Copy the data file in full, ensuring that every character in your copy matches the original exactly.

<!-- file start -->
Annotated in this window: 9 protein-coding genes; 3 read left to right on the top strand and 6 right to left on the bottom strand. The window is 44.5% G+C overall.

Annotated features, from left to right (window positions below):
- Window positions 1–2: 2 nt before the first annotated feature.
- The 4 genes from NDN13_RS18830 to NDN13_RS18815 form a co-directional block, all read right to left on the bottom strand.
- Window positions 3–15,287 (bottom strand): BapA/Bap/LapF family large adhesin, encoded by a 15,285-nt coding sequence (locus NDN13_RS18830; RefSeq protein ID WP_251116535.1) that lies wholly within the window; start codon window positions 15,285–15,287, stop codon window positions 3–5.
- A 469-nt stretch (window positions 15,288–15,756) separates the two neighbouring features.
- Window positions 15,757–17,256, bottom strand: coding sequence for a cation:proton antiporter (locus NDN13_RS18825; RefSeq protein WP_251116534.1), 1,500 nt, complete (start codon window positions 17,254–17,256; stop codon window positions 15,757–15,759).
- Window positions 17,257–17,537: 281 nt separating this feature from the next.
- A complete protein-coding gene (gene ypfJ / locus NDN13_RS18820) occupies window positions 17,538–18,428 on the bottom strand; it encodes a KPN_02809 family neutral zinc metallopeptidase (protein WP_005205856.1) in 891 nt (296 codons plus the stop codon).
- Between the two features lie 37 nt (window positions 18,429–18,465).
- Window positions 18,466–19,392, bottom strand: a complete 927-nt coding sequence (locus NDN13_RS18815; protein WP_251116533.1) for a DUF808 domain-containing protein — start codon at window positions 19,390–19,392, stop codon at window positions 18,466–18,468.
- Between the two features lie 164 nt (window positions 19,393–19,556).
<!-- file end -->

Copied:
Annotated in this window: 9 protein-coding genes; 3 read left to right on the top strand and 6 right to left on the bottom strand. The window is 44.5% G+C overall.

Annotated features, from left to right (window positions below):
- Window positions 1–2: 2 nt before the first annotated feature.
- The 4 genes from NDN13_RS18830 to NDN13_RS18815 form a co-directional block, all read right to left on the bottom strand.
- Window positions 3–15,287 (bottom strand): BapA/Bap/LapF family large adhesin, encoded by a 15,285-nt coding sequence (locus NDN13_RS18830; RefSeq protein ID WP_251116535.1) that lies wholly within the window; start codon window positions 15,285–15,287, stop codon window positions 3–5.
- A 469-nt stretch (window positions 15,288–15,756) separates the two neighbouring features.
- Window positions 15,757–17,256, bottom strand: coding sequence for a cation:proton antiporter (locus NDN13_RS18825; RefSeq protein WP_251116534.1), 1,500 nt, complete (start codon window positions 17,254–17,256; stop codon window positions 15,757–15,759).
- Window positions 17,257–17,537: 281 nt separating this feature from the next.
- A complete protein-coding gene (gene ypfJ / locus NDN13_RS18820) occupies window positions 17,538–18,428 on the bottom strand; it encodes a KPN_02809 family neutral zinc metallopeptidase (protein WP_005205856.1) in 891 nt (296 codons plus the stop codon).
- Between the two features lie 37 nt (window positions 18,429–18,465).
- Window positions 18,466–19,392, bottom strand: a complete 927-nt coding sequence (locus NDN13_RS18815; protein WP_251116533.1) for a DUF808 domain-containing protein — start codon at window positions 19,390–19,392, stop codon at window positions 18,466–18,468.
- Between the two features lie 164 nt (window positions 19,393–19,556).